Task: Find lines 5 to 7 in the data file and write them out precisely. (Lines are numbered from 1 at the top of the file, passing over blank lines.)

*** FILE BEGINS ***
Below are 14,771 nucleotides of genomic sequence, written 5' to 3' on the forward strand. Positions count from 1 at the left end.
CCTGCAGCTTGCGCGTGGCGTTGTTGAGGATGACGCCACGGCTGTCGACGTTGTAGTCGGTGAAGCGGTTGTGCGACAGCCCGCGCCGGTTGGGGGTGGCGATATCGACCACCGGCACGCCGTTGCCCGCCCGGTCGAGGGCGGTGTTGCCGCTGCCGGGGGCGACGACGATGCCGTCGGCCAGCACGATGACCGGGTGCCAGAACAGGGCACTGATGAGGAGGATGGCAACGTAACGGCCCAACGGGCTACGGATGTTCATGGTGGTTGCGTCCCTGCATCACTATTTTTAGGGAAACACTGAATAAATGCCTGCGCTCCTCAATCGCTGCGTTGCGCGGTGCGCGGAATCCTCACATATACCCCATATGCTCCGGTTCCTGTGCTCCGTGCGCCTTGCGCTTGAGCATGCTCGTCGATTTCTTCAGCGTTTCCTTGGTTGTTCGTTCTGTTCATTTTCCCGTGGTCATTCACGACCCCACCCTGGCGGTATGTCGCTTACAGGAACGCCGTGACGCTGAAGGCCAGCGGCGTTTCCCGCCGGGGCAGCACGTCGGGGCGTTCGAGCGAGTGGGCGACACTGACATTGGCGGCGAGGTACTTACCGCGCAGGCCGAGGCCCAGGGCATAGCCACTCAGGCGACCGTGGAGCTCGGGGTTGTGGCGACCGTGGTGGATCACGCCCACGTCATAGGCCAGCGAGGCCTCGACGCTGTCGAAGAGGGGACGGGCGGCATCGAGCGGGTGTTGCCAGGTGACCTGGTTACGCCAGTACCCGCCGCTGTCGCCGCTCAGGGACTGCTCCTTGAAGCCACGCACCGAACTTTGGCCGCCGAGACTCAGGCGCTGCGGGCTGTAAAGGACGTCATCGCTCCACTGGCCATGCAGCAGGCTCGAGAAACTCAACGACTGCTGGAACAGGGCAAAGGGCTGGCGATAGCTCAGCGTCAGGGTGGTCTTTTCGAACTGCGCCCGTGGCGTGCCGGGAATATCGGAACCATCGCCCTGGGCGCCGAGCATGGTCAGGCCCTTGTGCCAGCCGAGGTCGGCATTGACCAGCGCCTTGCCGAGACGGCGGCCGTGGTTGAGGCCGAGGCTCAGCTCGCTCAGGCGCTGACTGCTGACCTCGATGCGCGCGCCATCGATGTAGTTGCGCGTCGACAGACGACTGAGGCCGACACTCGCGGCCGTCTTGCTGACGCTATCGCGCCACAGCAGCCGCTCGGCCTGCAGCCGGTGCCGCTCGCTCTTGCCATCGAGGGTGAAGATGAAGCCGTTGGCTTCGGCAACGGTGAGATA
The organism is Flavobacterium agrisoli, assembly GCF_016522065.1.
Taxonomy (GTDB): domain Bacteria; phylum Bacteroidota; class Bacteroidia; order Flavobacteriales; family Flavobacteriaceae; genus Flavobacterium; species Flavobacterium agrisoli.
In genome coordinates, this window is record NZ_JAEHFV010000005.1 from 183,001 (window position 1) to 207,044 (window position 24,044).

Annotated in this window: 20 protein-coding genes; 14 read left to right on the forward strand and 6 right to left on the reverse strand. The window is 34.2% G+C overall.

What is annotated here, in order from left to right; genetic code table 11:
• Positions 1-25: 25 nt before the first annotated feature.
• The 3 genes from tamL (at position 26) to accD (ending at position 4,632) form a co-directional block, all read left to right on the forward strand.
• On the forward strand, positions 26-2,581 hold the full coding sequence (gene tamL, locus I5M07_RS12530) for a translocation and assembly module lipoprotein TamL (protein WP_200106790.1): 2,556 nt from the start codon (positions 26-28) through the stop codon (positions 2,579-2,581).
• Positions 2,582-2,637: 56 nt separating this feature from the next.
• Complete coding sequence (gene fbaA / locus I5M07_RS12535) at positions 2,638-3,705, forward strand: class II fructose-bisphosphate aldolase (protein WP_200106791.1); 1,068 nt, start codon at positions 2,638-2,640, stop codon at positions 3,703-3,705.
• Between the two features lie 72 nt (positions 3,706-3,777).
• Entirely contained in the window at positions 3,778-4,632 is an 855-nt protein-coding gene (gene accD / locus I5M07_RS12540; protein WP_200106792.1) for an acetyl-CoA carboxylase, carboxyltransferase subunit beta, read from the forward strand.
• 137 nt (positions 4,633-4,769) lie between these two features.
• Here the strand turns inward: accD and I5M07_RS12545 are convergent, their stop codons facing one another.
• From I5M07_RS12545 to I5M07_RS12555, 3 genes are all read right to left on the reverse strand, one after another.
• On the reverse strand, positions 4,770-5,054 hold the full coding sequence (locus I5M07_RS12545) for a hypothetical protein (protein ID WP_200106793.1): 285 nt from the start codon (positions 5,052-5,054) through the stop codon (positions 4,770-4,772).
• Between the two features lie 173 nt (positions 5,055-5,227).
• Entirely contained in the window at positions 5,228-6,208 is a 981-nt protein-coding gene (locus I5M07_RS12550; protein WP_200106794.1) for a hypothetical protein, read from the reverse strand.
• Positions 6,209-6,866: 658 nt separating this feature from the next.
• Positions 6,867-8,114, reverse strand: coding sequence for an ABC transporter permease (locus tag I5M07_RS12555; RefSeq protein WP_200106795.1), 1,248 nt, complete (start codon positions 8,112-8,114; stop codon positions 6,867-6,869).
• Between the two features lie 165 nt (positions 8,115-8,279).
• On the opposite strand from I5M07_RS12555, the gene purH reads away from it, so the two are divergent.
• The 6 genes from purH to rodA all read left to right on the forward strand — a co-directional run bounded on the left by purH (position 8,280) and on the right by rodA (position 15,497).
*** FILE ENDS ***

In genome coordinates, this window is record NZ_JAEHFV010000005.1 from 183,001 (window position 1) to 207,044 (window position 24,044).

Annotated in this window: 20 protein-coding genes; 14 read left to right on the forward strand and 6 right to left on the reverse strand. The window is 34.2% G+C overall.

What is annotated here, in order from left to right; genetic code table 11: